Wow, what a wonderful and inspirational man! And so true - remembering people's names (and especially kids' names, I think) shows we care and makes them feel special. Good post!

Amanda said...

Thank you for sharing such a sweet story. This man obviously loves the children!

I am also bad with names and am shy myself. I met one of my best friends ever by stepping out of my comfort zone and introducing myself to her. I am so glad I did!

Code Yellow Mom said...

There's the old saying: "The most beautiful word in any language is a person's own name." I love it when my husband calls me by name before he starts a sentence (even though pet anms are sometimes sweet)...and it is truly wonderful when someone I know or admire remembers and uses my name. I can just imagine how fabulous it can make a middle-schooler feel to know that he/she isn't getting by unnoticed or unnamed.

Great post!

voni said...

Good story! My husband once told me that one of the secret to working with young people was to find the least popular kid in the group and become his friend. Other kids see that and feel secure about your acceptence of them. Funny that even the populer kids can feel insecure. The officer sounds like a wise man and a good friend:)

Heather said...

I learned this same thing when I was substiture teaching. The easiest way to be a good substitute is to know every kids name. I made it a point of knowing every child's name before first recess. I never had a problem with discipline and I think tht is why. They loved tht I knew their names, and they knew that if they messed up I knew which kid to mention to the teacher. I still use this when I sub for our Sunday School classes at church. Now most of the 5 and underrs come up and give me a hug and I can say hello to them, with their name. They love it. I can still remember kids names no problem, now if I could just remember adult names. :(

She-Ra said...

Very powerful post - thanks for sharing. Very inspirational that Officer Jones guy.

Michelle- This One's For The Girls said...

I substitute teach on Fridays too--and I always try to get all the names down ASAP. But Officer Jones is amazing! I am totally impressed. How fortunate your school system is!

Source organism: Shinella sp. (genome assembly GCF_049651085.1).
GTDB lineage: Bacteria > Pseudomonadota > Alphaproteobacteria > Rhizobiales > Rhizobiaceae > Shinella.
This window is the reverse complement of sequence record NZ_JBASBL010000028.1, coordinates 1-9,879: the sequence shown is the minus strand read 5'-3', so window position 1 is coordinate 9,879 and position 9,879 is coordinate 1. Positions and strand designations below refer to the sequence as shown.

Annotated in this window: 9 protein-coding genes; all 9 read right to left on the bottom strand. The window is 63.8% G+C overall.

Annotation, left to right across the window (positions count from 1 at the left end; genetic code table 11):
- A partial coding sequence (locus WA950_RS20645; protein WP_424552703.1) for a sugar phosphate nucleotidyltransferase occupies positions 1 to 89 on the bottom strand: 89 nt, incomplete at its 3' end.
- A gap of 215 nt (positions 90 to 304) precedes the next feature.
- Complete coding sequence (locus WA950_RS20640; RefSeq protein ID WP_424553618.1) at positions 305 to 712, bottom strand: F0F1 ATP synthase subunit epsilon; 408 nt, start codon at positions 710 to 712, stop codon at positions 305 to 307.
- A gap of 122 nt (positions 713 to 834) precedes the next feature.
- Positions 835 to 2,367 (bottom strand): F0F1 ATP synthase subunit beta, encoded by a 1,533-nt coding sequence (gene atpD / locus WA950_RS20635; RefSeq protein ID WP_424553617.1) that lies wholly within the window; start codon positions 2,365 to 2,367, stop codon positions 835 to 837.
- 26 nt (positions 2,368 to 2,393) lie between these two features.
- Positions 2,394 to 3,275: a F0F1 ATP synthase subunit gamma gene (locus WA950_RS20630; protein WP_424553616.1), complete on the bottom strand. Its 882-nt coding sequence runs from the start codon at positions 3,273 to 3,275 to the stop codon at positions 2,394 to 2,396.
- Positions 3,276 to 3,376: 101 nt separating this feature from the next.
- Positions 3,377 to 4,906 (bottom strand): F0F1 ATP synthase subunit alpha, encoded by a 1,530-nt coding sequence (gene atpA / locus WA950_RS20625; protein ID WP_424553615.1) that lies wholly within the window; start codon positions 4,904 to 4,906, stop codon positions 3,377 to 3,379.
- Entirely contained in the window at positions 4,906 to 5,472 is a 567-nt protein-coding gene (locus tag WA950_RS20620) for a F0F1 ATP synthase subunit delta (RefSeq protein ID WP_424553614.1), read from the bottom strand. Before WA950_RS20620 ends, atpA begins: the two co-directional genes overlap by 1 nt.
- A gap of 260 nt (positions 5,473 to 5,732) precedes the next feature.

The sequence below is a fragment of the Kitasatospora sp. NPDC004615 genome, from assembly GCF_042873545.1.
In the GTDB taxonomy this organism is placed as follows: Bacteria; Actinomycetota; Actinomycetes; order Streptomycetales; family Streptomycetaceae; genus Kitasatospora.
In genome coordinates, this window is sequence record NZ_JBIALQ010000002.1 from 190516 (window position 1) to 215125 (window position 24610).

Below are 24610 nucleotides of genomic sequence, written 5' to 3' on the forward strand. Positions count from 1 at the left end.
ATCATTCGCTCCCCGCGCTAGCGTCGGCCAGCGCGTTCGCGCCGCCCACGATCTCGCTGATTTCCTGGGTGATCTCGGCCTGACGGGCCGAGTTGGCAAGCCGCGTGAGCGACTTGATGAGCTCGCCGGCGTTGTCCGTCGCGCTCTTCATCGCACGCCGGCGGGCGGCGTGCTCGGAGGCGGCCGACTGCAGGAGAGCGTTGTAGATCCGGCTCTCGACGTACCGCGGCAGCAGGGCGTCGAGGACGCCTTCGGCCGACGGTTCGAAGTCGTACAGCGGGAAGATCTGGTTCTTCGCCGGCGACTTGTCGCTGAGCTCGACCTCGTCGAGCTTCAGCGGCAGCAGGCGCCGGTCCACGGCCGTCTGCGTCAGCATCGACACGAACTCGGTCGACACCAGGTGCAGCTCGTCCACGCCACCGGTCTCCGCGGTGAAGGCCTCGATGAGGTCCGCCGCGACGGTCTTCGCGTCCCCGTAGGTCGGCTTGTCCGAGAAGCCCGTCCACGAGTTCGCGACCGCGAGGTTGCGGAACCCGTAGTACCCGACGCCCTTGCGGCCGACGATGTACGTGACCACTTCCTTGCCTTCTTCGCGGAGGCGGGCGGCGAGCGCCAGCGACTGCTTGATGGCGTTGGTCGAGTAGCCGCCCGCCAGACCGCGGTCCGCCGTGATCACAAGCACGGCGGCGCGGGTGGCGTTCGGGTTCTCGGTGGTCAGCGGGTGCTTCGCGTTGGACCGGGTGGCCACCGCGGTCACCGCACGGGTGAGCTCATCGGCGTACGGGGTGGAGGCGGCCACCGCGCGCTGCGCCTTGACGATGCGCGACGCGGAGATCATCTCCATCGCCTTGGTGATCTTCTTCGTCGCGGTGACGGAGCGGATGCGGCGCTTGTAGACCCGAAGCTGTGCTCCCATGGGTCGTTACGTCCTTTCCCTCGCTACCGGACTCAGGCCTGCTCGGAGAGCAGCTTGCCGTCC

Laurel Wreath said...

I am sooo bad at names, and it is something I really have to "work at", like make a funny saying in my head so I can remember their names. It frustrates me to no end.

What a special officer they have!!!

Jennifer said...

That is really wonderful that he has taken the effort. I am actually very good with names, but sometimes don't use names of acquaintances, because I think that they don't know mine, and I guess I don't want to seem odd, or for them to think, "Why does she know my name?" Weird, I know. So, I do try to greet people by name, and I'm going to redouble my efforts, because yes, it's important, KATHERINE.

anderjam said...

Wow, all those names!
I think some people have a photographic memory and it makes it easier...i definately do NOT have that!

Tammy
www.beadsofcharm.com

Jen said...

Very good post......you are exactly right....a smile and a hello goes a long way...
Jen

Susanne said...

Your school is truly blessed to have an officer who truly cares for the kids. What an awesome example he is to them. Hopefully the kids will remember that and in turn do the same for another child!

Rachel Anne said...

You never cease to inspire! Stop it, will ya?!

Tammy said...

Oh, wonderful again!
He does sound like such an inspiration. I am also bad with names...but maybe we just need to take the officer's cue and simply make it more of a priority.

And in school, there were a few years that I felt alone in the crowd. I was painfully shy. So I just know that officer is blessing some a lot of people...and some will have needed it so much!

Thank you for sharing this inspiring story, Katherine!

Nadiah Alwi said...

Such a wonderful officer!

Very inspiring. I think I'll try memorizing names.

Have a great weekend!

Gina said...

Every school needs and Officer Jones! Thanks Kimber-, uh I mean Katherine, for sharing. [WINK]